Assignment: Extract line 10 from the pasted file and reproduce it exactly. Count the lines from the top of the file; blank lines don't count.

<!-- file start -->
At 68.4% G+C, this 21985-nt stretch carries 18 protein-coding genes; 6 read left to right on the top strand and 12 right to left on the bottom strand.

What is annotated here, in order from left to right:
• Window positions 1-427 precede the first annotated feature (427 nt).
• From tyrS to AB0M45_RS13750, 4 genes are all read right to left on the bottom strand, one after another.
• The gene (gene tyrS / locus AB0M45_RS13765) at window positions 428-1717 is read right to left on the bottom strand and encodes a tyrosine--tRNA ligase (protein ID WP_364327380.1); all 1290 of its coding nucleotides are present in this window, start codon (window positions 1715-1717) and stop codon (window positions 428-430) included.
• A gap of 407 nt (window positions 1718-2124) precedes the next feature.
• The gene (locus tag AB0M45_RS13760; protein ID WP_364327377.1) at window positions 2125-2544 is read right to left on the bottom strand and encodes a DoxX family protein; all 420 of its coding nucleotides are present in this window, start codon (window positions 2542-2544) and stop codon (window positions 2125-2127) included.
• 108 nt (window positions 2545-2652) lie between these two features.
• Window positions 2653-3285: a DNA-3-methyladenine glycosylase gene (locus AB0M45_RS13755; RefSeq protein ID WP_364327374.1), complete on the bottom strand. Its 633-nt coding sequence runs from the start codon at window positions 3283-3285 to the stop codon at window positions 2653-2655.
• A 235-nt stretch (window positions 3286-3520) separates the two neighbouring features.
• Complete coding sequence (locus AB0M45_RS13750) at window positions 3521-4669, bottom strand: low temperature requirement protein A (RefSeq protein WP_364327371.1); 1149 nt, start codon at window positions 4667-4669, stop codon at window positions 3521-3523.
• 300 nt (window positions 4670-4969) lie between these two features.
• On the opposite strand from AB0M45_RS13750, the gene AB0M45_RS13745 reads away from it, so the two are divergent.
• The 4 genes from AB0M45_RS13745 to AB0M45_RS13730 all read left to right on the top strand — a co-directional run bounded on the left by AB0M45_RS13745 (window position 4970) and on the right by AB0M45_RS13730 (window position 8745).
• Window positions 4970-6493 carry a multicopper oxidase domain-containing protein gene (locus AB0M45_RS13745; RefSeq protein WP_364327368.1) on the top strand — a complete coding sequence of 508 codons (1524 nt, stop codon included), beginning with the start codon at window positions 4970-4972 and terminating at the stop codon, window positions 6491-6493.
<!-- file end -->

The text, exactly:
• A 235-nt stretch (window positions 3286-3520) separates the two neighbouring features.